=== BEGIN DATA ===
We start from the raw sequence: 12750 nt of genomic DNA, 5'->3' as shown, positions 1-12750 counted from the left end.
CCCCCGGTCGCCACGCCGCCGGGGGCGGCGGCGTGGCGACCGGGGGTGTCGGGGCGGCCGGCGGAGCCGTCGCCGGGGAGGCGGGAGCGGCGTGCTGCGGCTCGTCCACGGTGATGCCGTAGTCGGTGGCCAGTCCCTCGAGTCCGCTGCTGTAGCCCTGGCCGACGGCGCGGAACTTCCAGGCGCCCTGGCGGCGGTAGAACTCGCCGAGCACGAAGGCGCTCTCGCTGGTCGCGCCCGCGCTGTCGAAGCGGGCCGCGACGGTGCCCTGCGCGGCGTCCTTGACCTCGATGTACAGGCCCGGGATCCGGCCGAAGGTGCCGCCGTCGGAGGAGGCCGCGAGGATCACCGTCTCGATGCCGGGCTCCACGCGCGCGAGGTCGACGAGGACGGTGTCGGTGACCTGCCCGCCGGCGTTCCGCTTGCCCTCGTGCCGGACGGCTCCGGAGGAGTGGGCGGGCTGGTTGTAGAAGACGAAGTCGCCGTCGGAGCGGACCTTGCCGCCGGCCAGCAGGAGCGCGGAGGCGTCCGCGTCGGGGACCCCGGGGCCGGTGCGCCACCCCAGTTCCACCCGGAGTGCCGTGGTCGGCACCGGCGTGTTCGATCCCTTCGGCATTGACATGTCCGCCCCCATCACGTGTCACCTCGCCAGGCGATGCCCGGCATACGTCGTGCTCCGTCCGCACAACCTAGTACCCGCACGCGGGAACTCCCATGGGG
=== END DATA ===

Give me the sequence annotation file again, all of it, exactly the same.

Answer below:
We start from the raw sequence: 12750 nt of genomic DNA, 5'->3' as shown, positions 1-12750 counted from the left end.
CCCCCGGTCGCCACGCCGCCGGGGGCGGCGGCGTGGCGACCGGGGGTGTCGGGGCGGCCGGCGGAGCCGTCGCCGGGGAGGCGGGAGCGGCGTGCTGCGGCTCGTCCACGGTGATGCCGTAGTCGGTGGCCAGTCCCTCGAGTCCGCTGCTGTAGCCCTGGCCGACGGCGCGGAACTTCCAGGCGCCCTGGCGGCGGTAGAACTCGCCGAGCACGAAGGCGCTCTCGCTGGTCGCGCCCGCGCTGTCGAAGCGGGCCGCGACGGTGCCCTGCGCGGCGTCCTTGACCTCGATGTACAGGCCCGGGATCCGGCCGAAGGTGCCGCCGTCGGAGGAGGCCGCGAGGATCACCGTCTCGATGCCGGGCTCCACGCGCGCGAGGTCGACGAGGACGGTGTCGGTGACCTGCCCGCCGGCGTTCCGCTTGCCCTCGTGCCGGACGGCTCCGGAGGAGTGGGCGGGCTGGTTGTAGAAGACGAAGTCGCCGTCGGAGCGGACCTTGCCGCCGGCCAGCAGGAGCGCGGAGGCGTCCGCGTCGGGGACCCCGGGGCCGGTGCGCCACCCCAGTTCCACCCGGAGTGCCGTGGTCGGCACCGGCGTGTTCGATCCCTTCGGCATTGACATGTCCGCCCCCATCACGTGTCACCTCGCCAGGCGATGCCCGGCATACGTCGTGCTCCGTCCGCACAACCTAGTACCCGCACGCGGGAACTCCCATGGGG